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Ethiopia's Rural Financial Intermediation Programme (RUFIP) supported by the International Fund for Agricultural Development (IFAD), enabled more than 3 million poor rural households to get out of poverty by accessing financial services. Now in its second phase, RUFIP-II programme aims to scale up delivery of financial services at national level to reach almost 7 million households by 2019.

The overall objective of the programme is to provide poor rural people with sustainable access to a range of financial services through a nationwide network of some 30 Microfinance Institutions (MFIs) and about 5,500 rural savings and credit cooperatives (RUSACCOs) as well as 100 unions of RUSACCOs. It is supporting these rural financial institutions by developing their institutional capacity to manage credit funds and increasing their professional skills to deliver tailored financial services to their community members. It  is also helping to improve the policy environment as well as  introducing new regulatory and supervisory parameters.

Written by Emily Nink

Originally posted here.

2014 was the hottest year on record, according to both the Intergovernmental Panel on Climate Change (IPCC) and the National Ocean and Atmospheric Administration (NOAA). Rainfall in crucial agricultural zones is diminishing, and small farmers are facing desertification of farmland due to climate change. Everyone must play a role in helping small farmers adapt to climate change, and chefs are uniquely positioned to partner with the farmers who grow the ingredients for their meals. Recipes for Change, a campaign of the International Fund for Agricultural Development (IFAD), features ingredients that are under threat from climatic changes.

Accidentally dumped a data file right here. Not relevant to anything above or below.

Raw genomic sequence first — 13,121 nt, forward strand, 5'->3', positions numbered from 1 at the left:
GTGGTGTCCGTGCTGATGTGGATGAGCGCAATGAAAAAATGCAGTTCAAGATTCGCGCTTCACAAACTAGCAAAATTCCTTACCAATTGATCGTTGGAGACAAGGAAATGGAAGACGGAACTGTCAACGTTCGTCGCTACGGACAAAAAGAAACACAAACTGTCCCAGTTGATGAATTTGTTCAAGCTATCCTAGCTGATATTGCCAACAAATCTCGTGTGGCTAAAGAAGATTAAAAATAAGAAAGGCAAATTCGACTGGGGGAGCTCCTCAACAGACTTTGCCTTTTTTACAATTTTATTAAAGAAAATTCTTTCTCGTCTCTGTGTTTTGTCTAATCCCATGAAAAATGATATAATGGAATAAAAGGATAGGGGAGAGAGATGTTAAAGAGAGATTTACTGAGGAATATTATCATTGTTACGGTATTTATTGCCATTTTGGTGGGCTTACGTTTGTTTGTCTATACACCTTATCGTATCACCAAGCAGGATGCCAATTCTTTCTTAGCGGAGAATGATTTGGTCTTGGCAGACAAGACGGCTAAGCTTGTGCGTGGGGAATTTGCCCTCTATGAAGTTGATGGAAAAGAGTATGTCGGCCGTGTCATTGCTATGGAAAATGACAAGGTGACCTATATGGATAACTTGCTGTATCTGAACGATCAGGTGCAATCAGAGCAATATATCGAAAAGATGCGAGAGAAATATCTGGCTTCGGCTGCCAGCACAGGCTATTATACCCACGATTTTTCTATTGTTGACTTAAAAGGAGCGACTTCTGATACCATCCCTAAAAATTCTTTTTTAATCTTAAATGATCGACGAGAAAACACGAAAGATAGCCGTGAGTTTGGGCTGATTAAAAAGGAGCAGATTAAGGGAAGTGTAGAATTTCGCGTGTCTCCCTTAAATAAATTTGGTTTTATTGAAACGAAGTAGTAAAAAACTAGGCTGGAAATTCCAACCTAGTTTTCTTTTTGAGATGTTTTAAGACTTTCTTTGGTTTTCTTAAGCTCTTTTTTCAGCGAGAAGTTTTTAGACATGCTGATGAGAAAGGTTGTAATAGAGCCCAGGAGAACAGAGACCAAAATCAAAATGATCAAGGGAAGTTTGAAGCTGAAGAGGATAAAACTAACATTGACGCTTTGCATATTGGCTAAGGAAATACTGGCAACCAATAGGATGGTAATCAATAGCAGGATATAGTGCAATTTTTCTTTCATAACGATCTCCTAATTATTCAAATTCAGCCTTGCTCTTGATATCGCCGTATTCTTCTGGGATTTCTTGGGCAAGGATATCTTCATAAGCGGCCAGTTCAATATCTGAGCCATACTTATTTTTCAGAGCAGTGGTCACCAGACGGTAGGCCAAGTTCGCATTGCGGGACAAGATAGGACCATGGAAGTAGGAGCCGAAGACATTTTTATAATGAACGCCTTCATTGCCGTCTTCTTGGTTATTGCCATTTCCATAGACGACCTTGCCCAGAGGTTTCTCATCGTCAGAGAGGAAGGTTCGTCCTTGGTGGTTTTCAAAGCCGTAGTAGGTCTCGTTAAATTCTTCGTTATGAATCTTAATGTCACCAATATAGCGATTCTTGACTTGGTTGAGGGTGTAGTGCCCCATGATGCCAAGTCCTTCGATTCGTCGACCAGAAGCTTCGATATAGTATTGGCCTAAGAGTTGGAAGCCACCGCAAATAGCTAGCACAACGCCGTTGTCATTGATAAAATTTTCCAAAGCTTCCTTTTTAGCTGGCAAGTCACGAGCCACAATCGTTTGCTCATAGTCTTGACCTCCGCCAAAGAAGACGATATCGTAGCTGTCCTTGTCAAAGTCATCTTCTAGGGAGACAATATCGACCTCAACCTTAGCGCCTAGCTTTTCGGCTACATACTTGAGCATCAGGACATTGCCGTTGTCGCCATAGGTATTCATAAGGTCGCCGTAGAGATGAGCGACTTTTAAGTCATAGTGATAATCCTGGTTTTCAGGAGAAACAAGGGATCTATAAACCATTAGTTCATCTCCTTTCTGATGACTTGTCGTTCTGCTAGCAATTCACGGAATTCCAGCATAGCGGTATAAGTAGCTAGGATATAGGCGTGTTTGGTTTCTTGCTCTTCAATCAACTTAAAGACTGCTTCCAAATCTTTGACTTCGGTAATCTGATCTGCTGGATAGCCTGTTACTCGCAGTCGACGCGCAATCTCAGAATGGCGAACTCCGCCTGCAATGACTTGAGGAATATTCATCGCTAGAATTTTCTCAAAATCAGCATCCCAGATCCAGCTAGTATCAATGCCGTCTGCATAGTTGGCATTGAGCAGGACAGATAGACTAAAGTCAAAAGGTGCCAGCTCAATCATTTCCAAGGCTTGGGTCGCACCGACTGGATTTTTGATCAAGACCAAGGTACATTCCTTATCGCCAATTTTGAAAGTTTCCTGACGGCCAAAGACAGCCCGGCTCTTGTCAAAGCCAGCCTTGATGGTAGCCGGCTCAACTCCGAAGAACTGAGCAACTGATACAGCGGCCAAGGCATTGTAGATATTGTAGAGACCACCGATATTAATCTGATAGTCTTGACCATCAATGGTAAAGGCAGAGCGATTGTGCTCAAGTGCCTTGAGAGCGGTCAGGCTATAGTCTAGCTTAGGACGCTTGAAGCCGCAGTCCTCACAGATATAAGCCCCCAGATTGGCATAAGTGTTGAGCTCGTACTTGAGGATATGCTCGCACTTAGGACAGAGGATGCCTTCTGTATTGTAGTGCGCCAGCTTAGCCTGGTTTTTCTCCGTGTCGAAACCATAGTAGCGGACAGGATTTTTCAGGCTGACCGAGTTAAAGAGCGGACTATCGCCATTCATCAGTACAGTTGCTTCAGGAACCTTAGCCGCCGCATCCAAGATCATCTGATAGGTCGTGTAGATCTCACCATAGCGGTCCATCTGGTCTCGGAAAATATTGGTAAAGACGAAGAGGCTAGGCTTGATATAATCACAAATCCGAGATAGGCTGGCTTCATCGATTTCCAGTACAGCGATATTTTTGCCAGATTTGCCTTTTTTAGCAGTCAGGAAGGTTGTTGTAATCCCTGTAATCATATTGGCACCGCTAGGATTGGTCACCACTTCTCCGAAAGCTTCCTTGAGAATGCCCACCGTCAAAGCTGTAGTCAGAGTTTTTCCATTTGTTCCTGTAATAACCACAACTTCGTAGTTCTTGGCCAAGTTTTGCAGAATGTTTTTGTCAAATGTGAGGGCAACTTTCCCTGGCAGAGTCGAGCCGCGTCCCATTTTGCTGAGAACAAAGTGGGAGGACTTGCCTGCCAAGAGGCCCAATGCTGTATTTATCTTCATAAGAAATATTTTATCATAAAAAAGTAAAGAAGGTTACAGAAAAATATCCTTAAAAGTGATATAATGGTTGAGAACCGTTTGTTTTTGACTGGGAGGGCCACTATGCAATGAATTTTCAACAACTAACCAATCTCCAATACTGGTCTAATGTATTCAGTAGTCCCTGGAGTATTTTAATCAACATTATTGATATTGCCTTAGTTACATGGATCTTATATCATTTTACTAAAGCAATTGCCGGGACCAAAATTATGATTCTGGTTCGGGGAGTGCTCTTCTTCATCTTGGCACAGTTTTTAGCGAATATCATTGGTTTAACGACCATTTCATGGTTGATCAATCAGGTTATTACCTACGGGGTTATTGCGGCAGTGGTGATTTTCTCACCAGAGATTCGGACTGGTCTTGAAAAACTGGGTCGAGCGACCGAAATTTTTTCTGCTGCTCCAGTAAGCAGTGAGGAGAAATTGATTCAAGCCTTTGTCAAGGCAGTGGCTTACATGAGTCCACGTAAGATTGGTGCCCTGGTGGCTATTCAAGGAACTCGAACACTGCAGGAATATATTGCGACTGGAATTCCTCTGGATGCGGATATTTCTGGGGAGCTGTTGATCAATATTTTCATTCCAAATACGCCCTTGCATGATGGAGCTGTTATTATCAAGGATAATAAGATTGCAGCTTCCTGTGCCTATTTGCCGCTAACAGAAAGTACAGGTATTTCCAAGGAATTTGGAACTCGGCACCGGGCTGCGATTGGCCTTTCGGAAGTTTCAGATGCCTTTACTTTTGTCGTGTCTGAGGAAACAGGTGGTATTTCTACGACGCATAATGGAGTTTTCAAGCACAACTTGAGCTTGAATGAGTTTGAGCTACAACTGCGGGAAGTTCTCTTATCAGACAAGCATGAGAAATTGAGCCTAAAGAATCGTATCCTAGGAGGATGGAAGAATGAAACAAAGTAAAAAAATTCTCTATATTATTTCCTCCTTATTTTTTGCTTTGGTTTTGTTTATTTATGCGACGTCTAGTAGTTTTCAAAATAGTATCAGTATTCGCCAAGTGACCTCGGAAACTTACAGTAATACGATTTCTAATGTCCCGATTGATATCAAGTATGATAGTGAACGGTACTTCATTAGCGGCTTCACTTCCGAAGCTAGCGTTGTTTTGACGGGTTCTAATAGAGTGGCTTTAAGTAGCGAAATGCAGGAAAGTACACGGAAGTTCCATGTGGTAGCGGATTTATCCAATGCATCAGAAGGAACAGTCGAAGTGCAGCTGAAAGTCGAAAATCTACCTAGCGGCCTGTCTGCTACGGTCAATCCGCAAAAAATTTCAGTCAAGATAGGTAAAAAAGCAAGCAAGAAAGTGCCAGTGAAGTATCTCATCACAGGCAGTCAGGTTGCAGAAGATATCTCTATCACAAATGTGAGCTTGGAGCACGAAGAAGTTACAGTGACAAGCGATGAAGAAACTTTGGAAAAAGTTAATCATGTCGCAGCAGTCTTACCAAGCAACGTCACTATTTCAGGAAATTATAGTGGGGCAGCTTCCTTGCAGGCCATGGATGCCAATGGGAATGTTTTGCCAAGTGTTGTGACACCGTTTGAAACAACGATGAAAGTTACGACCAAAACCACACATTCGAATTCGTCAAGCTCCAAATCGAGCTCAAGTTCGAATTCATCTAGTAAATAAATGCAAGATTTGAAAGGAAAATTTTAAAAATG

The campaign focuses on traditional crops and dishes that are under threat from global climate change. Regional celebrity chefs travel to rural areas to work with small farmers and to cook traditional meals with local farmers. A series of videos features stories and recipes from rural communities in Africa, Asia, and Latin America, and also features celebrity chefs from those regions. IFAD, a specialized agency of the United Nations, has partnered with the Research Program on Climate Change, Agriculture, and Food Security (CCAFS) to produce the videos.

The project notes that one in three people are dependent on smallholder farms for food security. Furthermore, small farmers often produce food on marginal land and face reduced yields and incomes due to climate change. Therefore, adaptation to climate change is of vital importance to small farmers and rural communities.

Videos include recipes for sweet and sour catfish soup from Vietnam, bananas with beans and split green peas from Rwanda, and Chairo soup from Bolivia. Other recipes, such as Poulet Yassa from Senegal and Guatemalan rice and beans, are also available; the online recipes explain both regional climate risks and IFAD solutions to problems faced by smallholder farmers.